Forgery offenses are frequently charged as felonies, so there are many consequences that involve fines, prison, or jail. While we may think of forgery as someone signing the name of another person on a document or altering a document, it can also involve using a forged official seal, forging writings, or even creating a fake membership card.
Minnesota law considers many acts to be classified as forgeries, such as using a forged document or placing a misleading label upon a product. A person could even be charged with forgery if they destroyed or mutilated a document or presented a forged document as authentic. The exact punishment for the crime is going to depend on what exactly has been forged, who the victim is, the reason for the forgery, and, in the case of checks or other financial vehicles, the value of the item sought through the forgery. If the act involves forged checks, the values of the checks may be added together if they were written within a certain time period so that the accumulated value will result in a harsher charge. To avoid the harsher charge, you need a Minnesota forgery attorney to help you reveal the facts in the case.
Common Types Of Forgery
- Typical forgery in the way of using false writing for the purpose of recommendation or identification with the intent to defraud or injure, as well as destroy or alter records or documents.
- Aggravated forgery, which is committed when the forged writing carries a great deal of authority, such as a corporation’s official seal, a court order, a public record, a judgment, or the record is of a bank or involves state funds.
- Check forgery is the most common type. It involves making a fake check or altering a check so it looks as if it was made by another individual. When a person is sentenced in a check forgery case, the penalty depends on the property value or the services that were acquired or attempted to be acquired with the forged checks. The amount of the forged checks also has weight.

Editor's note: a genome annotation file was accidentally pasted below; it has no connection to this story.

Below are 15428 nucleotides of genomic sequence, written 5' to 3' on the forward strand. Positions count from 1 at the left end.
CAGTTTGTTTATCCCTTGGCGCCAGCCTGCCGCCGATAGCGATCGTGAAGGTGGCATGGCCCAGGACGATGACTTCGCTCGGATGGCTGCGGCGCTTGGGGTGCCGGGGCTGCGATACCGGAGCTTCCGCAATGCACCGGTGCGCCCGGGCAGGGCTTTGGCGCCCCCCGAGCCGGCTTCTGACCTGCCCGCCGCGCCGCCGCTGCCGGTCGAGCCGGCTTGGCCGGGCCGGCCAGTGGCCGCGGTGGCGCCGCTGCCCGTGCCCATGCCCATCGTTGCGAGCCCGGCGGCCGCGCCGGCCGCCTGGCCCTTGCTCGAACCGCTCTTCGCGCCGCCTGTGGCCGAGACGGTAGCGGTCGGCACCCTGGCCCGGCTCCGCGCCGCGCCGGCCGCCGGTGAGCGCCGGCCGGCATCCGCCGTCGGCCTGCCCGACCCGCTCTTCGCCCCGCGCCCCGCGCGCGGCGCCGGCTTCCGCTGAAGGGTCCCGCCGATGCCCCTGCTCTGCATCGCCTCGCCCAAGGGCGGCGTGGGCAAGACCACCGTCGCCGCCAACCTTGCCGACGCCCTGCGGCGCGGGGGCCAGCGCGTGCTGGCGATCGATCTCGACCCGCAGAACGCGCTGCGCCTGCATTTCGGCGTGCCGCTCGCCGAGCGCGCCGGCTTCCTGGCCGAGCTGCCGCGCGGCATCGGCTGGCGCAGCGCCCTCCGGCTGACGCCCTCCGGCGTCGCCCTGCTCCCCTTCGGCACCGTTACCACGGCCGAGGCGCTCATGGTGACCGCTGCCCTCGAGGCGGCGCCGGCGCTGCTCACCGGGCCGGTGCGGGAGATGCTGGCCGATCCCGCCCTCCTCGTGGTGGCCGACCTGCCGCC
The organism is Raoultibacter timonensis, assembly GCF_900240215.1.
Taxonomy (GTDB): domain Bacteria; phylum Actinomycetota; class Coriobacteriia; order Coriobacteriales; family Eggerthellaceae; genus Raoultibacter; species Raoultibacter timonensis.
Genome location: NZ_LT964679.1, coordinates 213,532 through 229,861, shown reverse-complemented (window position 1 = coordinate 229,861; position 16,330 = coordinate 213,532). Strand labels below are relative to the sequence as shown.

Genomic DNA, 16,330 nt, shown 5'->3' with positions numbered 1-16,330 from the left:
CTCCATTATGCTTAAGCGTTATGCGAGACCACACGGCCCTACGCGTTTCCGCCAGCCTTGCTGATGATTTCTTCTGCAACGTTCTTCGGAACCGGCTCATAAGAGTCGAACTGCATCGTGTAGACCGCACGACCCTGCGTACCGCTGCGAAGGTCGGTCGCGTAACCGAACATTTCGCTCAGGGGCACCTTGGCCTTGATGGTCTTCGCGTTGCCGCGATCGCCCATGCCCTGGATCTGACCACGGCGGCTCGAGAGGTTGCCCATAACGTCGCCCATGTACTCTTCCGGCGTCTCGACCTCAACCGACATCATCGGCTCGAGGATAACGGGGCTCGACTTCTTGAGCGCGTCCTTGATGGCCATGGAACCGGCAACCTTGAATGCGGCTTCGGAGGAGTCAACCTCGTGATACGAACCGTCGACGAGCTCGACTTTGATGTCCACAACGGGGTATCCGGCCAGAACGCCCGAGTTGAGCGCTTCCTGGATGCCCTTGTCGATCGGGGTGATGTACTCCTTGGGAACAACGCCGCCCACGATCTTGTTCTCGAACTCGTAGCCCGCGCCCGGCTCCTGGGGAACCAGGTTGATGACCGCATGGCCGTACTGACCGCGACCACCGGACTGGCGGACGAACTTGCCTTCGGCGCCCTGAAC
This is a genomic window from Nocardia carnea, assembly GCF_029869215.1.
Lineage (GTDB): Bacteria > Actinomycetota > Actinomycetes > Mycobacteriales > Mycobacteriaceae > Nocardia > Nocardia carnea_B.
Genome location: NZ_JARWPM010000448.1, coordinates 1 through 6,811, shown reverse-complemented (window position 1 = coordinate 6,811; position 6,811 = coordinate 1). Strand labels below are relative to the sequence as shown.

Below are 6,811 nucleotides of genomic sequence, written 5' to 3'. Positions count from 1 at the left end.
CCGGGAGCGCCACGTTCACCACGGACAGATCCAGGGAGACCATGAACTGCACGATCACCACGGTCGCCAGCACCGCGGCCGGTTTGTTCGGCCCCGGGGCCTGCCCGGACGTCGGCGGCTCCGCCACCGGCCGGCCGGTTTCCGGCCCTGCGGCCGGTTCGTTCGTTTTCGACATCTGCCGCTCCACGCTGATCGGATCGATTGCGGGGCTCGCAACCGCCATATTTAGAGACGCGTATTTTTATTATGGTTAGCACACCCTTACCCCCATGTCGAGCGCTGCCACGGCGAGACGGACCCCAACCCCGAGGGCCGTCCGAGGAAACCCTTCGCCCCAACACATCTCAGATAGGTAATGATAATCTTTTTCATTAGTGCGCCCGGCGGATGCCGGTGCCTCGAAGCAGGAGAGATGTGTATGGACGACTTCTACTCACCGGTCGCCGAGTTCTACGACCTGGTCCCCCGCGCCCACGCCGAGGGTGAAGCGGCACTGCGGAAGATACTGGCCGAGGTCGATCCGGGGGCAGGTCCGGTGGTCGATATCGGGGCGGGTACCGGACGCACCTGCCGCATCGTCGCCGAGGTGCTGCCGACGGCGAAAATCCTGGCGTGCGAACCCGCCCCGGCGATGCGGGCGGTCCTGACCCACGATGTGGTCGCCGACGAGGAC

- Counterfeit currency is another type of forgery.
- Fraudulent driver’s licenses and identification is considered forgery and is considered a gross misdemeanor, but repeat offenses can result in a felony.
Check Forgery Sentencing Guidelines
A person who is convicted of check forgery will be sentenced based on a number of factors, including the value of the check(s). For instance, an amount greater than $35,000 will result in a $100,000 fine and/or 20 years in prison. $2,500 to $25,000 results in 10 years in prison and/or a $20,000 fine. An amount of $250 to $2,500 constitutes 5 years in prison and/or a $10,000 fine. Less than $250 with a prior theft or forgery constitutes 5 years in prison and/or a $10,000 fine. Less than $250 constitutes 1 year in jail or prison and/or a $3,000 fine. To avoid these charges completely or have the charges reduced, you need a Minneapolis forgery lawyer to help you in your defense.
Contact A Minnesota Forgery Attorney
If you have been accused of forgery, you need an experienced attorney who can present a persuasive argument as to why you should not be found guilty. Mark Herman, Attorney at Law is that attorney, successfully handling forgery cases and keeping clients out of prison. To find out more about the help that can be provided to you, call 24/7 at 612-382-4545 for a free consultation.